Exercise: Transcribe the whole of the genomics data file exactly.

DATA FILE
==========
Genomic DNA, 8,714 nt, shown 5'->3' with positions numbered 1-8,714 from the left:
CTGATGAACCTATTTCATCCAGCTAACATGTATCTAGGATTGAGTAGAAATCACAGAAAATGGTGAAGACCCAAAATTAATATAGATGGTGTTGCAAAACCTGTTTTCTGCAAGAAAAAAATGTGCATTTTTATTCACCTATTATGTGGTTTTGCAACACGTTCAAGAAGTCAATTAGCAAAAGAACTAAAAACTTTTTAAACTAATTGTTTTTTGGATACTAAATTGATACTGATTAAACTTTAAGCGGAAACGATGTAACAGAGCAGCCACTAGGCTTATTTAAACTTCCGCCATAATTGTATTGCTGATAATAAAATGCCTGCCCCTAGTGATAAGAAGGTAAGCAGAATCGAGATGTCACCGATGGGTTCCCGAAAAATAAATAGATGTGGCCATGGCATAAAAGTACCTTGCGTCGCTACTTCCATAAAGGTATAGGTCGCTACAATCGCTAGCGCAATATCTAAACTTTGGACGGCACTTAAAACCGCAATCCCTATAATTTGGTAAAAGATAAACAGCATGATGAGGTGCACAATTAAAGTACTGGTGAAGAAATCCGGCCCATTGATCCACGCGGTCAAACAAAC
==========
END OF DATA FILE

Genomic DNA, 8,714 nt, shown 5'->3' with positions numbered 1-8,714 from the left:
CTGATGAACCTATTTCATCCAGCTAACATGTATCTAGGATTGAGTAGAAATCACAGAAAATGGTGAAGACCCAAAATTAATATAGATGGTGTTGCAAAACCTGTTTTCTGCAAGAAAAAAATGTGCATTTTTATTCACCTATTATGTGGTTTTGCAACACGTTCAAGAAGTCAATTAGCAAAAGAACTAAAAACTTTTTAAACTAATTGTTTTTTGGATACTAAATTGATACTGATTAAACTTTAAGCGGAAACGATGTAACAGAGCAGCCACTAGGCTTATTTAAACTTCCGCCATAATTGTATTGCTGATAATAAAATGCCTGCCCCTAGTGATAAGAAGGTAAGCAGAATCGAGATGTCACCGATGGGTTCCCGAAAAATAAATAGATGTGGCCATGGCATAAAAGTACCTTGCGTCGCTACTTCCATAAAGGTATAGGTCGCTACAATCGCTAGCGCAATATCTAAACTTTGGACGGCACTTAAAACCGCAATCCCTATAATTTGGTAAAAGATAAACAGCATGATGAGGTGCACAATTAAAGTACTGGTGAAGAAATCCGGCCCATTGATCCACGCGGTCAAACAAAC